Factories of the future

Factories of tomorrow will present certain contrasting features. They are:

1.There will be stress on high product quality.
2.Greater emphasis on flexibility.
3.Customer orders will be executed and delivered fast.
4.There will be changed production economies. Fixed costs will become variable and variables shall turn fixed.
5.CAD/CAM will be the basis for product design and process planning. CIM will integrate all phases of the business from a common database.
6.Organizations will undergo structural changes with line staff becoming staff personnel and vice versa. Maintenance, product quality, engineering, management of technology change, software development and maintenance, and automation projects will become mainstream activities of the organization.

The factory of future will have digital computers as a driving force. Popularly called as the computer-integrated manufacturing (CIM), the digital computers would provide shared data base for four primary manufacturing functions: engineering design, manufacturing engineering, factory production and information management. The shared database is the glue that synchronizes the four functions, thereby yielding gains in productivity. The database stores all product and process related information required to produce a component or a product. It contains information about machines, tools, materials, manufacturing steps, quantities demanded, due dates and vendors.

CIM is not a reality yet, but a vision of things to come. Some elements of CIM are found in factories today. They are CAD/CAM and robots. Robots were explained earlier. Coming to CAD and CAM—these (along with robots) are computer-based systems that integrate the entire product development process-from concept to market.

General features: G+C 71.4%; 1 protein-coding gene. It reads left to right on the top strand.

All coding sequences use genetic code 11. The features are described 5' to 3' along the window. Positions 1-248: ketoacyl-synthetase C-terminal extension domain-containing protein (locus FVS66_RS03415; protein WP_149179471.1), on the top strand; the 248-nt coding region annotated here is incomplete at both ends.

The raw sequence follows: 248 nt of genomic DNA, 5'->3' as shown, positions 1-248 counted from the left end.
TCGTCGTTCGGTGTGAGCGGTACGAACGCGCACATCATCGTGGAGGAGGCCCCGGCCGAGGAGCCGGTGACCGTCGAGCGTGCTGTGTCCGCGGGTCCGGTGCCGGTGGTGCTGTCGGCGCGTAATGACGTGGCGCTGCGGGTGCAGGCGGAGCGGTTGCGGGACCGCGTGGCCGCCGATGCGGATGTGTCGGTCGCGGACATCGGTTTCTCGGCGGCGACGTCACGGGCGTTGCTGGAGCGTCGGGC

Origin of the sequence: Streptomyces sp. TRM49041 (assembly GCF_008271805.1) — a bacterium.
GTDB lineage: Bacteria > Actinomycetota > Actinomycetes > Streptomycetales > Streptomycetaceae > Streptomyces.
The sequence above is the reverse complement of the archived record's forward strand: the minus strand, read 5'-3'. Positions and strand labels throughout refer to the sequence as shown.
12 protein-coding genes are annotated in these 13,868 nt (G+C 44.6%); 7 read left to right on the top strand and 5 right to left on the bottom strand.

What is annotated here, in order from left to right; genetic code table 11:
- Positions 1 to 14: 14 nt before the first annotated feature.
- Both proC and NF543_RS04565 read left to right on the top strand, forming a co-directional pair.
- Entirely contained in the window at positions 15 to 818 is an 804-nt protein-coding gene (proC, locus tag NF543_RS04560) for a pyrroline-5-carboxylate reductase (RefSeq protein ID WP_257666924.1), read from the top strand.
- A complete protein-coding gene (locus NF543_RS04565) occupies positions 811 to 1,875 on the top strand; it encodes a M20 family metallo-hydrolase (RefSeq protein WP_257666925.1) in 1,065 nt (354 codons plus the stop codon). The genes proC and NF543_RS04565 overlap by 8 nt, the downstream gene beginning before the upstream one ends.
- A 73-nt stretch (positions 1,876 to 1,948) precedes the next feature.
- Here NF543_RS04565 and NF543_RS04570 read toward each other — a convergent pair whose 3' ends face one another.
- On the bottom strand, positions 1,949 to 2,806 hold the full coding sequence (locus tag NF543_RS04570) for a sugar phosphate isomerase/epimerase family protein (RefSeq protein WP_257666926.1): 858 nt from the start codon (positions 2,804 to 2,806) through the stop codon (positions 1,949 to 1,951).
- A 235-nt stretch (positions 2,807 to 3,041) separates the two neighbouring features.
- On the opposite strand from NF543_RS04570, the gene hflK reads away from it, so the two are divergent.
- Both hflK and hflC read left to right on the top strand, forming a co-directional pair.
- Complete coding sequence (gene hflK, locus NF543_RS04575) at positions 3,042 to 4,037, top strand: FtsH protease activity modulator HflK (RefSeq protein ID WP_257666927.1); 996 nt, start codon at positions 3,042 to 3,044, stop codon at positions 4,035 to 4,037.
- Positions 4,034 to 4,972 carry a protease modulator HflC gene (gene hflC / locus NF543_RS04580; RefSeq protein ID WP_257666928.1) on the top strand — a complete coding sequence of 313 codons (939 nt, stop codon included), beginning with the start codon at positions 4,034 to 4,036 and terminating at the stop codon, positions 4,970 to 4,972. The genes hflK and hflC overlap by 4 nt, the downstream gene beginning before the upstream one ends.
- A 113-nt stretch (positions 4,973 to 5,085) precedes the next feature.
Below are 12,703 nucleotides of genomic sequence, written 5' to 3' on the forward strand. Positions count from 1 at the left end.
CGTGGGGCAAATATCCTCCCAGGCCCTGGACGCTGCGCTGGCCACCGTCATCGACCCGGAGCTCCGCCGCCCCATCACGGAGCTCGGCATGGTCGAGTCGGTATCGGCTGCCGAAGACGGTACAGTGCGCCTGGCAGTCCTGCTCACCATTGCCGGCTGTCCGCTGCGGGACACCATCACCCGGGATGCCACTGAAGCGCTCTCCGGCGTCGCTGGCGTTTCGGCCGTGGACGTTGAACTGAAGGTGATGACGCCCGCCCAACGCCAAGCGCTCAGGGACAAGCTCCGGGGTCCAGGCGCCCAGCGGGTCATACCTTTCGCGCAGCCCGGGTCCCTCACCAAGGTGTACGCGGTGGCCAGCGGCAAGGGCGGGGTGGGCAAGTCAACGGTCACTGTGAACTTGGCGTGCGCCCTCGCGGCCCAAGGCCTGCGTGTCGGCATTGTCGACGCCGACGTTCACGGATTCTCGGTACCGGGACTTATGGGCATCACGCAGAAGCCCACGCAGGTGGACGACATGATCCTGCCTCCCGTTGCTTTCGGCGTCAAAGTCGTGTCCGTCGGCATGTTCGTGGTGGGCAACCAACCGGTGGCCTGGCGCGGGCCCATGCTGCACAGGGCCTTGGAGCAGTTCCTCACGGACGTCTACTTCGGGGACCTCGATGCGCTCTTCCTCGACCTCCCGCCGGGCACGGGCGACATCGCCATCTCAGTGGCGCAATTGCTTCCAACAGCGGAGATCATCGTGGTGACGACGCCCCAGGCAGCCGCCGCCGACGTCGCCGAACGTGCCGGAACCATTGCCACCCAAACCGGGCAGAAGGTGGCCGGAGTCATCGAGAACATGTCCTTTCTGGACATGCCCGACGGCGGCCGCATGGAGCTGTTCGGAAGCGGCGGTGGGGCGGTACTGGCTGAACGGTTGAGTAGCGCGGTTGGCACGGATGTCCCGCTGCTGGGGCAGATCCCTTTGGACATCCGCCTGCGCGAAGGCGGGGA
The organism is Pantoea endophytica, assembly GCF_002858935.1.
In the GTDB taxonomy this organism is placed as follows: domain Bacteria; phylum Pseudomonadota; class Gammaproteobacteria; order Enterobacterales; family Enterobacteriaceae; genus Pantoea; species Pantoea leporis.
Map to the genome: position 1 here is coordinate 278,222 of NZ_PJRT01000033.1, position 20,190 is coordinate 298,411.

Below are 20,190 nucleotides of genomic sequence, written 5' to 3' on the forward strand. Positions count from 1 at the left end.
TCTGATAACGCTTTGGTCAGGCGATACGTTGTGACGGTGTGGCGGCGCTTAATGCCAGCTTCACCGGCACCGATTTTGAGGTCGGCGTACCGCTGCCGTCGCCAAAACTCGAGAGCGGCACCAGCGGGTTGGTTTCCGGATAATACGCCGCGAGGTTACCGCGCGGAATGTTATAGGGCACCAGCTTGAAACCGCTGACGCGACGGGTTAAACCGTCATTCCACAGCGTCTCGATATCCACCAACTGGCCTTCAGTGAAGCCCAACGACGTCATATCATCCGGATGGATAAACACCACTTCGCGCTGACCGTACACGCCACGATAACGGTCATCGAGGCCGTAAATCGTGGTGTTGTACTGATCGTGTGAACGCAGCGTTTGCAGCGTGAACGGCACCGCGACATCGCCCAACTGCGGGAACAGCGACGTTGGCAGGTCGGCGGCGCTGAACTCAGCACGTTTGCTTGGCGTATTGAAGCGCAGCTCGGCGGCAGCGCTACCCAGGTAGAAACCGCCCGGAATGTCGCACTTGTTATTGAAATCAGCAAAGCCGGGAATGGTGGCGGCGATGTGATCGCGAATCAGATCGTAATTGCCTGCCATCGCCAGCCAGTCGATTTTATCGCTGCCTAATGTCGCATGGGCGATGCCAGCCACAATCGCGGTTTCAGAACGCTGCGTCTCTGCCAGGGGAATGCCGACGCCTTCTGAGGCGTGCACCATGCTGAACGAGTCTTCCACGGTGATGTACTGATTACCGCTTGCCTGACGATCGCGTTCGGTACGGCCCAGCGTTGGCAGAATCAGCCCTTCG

Computer-Aided Design (CAD)

This involves the use of computers in creating or modifying the product design. The designer makes full use of computer interactive graphics. The computer is employed to display pictures, symbols or data. In doing so the designer is able to sit at the console of a computer terminal and make any changes in the product design. The details of the design are stored in computer’s memory and can be withdrawn any time.

Computer Aided Manufacturing (CAM)

CAM is understood as the effective utilization of computer technology in the management, control and operations of the manufacturing facility through either direct or indirect computer, interfaced with the physical and human resources of the company. Applications of CAM involve the monitoring and controlling of manufacturing operations as well as any indirect applications where the computer is used.

CAD and CAM are generally merged and the important result of this merger is the automation of the transition from product design to manufacturing. New products can be designed quickly as market demands change. And because these new product designs are stored in a common database, through CAM, the new products can be introduced into production much more quickly and with less expense. Thus, CAD/CAM promise great product flexibility, low production costs and improved quality.